23 August 2017 – All fund managers have difficult periods in their careers and Neil Woodford is no exception. Having refused to buy technology stocks in the late nineties, and avoided banks in 2006, he has experienced periods of under-performance and his skills have been questioned before. However, his judgement has been correct more often than not and, over his 30 years in fund management, he has made a lot of money for investors.
His more recent misfortunes have been down to stock-specific issues rather than sector calls. Setbacks at Allied Minds, AA and AstraZeneca have impacted the performance of his funds in recent times.
This week, doorstep lender Provident Financial - a top five holding in his Woodford Equity Income and Woodford Income Focus funds - fell by 70% on the news that its chief executive had resigned. The announcement was accompanied by the company’s second profit warning in three months and the admission that the Financial Conduct Authority is investigating one of its products. The firm's interim dividend was also cancelled.
In an update to investors yesterday, Neil commented: “The problems that Provident Financial has faced in recent months concern its household consumer credit division and in particular the company’s recent decision to fundamentally change the way that the division operates.”
Neil said he had supported this change and trusted management to execute it successfully, given the track record the team’s track record. However, by June it had become apparent to him that the transition was not going as smoothly as anticipated.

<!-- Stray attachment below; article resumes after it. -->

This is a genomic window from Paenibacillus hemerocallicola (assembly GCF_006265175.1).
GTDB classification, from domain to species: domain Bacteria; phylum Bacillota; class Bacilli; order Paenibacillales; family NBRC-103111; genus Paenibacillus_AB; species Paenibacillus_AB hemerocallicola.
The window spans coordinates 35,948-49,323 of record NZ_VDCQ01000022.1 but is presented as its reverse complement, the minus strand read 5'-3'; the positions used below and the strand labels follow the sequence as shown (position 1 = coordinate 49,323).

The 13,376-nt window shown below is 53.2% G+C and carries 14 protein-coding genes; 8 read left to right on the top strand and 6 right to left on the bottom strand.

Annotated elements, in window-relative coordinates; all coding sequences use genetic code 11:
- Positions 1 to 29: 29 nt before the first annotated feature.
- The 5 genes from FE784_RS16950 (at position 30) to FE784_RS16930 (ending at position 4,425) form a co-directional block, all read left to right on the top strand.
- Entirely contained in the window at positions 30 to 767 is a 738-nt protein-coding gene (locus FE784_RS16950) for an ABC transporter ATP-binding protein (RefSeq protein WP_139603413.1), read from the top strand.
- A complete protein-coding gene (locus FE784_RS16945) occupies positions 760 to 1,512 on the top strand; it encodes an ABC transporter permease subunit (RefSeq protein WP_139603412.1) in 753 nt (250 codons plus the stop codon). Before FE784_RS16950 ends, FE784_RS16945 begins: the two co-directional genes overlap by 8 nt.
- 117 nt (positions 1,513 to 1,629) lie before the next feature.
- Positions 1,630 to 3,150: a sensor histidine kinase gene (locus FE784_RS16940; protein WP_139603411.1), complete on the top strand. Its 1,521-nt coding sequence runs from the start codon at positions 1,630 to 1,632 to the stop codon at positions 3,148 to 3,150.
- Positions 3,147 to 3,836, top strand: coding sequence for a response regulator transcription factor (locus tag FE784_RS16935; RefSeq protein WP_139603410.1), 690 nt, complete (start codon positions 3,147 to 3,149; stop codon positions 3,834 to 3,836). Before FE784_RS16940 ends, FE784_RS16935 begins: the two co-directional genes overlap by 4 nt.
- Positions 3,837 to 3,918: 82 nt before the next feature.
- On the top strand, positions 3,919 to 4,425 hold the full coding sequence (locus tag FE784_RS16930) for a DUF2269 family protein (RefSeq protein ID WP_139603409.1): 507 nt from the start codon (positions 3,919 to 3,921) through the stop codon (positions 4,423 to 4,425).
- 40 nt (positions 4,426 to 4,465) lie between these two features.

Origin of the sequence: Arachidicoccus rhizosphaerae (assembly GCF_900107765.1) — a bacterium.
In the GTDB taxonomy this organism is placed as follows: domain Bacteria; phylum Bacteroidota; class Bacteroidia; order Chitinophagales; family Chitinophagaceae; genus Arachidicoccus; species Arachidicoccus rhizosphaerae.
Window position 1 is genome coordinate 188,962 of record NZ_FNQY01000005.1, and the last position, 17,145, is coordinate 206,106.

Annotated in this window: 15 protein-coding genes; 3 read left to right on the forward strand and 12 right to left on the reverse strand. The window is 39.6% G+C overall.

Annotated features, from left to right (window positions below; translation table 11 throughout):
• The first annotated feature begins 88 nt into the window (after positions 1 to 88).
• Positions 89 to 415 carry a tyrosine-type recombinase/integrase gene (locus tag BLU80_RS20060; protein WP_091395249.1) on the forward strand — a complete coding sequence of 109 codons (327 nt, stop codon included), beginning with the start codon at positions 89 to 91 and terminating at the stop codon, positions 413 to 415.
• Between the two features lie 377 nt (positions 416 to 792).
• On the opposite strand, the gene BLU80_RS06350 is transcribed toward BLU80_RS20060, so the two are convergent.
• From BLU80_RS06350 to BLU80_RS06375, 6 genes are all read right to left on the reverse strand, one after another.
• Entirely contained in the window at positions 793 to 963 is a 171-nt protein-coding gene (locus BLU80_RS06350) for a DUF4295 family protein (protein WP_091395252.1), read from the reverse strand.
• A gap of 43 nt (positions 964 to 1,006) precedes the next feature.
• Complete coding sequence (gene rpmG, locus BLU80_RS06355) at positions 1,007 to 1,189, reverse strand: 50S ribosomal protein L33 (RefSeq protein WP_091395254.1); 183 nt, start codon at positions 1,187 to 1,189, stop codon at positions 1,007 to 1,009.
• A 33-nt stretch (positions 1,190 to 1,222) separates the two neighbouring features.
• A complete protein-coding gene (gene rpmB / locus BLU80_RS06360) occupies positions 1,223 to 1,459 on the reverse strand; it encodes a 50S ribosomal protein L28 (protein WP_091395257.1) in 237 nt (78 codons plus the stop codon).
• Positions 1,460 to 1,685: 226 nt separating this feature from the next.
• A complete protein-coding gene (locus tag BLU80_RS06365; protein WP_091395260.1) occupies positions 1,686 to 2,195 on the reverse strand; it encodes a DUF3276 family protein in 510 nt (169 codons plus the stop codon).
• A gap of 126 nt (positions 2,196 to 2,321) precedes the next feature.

“Importantly, this is not a credit quality problem – it is an operational issue which has been self-inflicted by the company. I spoke at length to the management about the issues that were being experienced and was reassured that the business knew the causes of the problems and what to do to rectify them,” the fund manager explained.
Neil described chief executive Peter Crooks’ resignation as ‘extremely disappointing’. Nevertheless, he believes the company has the potential to bounce back.
“It is worth reminding investors that the rest of Provident Financial is unaffected by today's announcement and that the company is still expected to make a profit at the group level.
“It is vital I do not let emotion influence my judgement. I am hugely disappointed by what has happened to the consumer credit division but I continue to believe that it will ultimately get back on track.”
Darius McDermott, managing director of Chelsea Financial Services, added: “All fund managers have difficult periods and it is clear Neil is having one at the moment. While he has suffered a handful of stock setbacks recently, it is important to remember that companies like Provident Financial only make up a small part of his funds.
“Negative headlines always get more prominence than the positive ones unfortunately, particularly when it comes to high profile fund managers. Neil has had a number of stocks that have done very well and if you look at his performance over the long term, you can see he has added a huge amount of value. He is still an excellent fund manager and retains our support.”
Past performance is not a reliable guide to future returns. You may not get back the amount originally invested, and tax rules can change over time. Darius's and Neil's views are their own and do not constitute financial advice.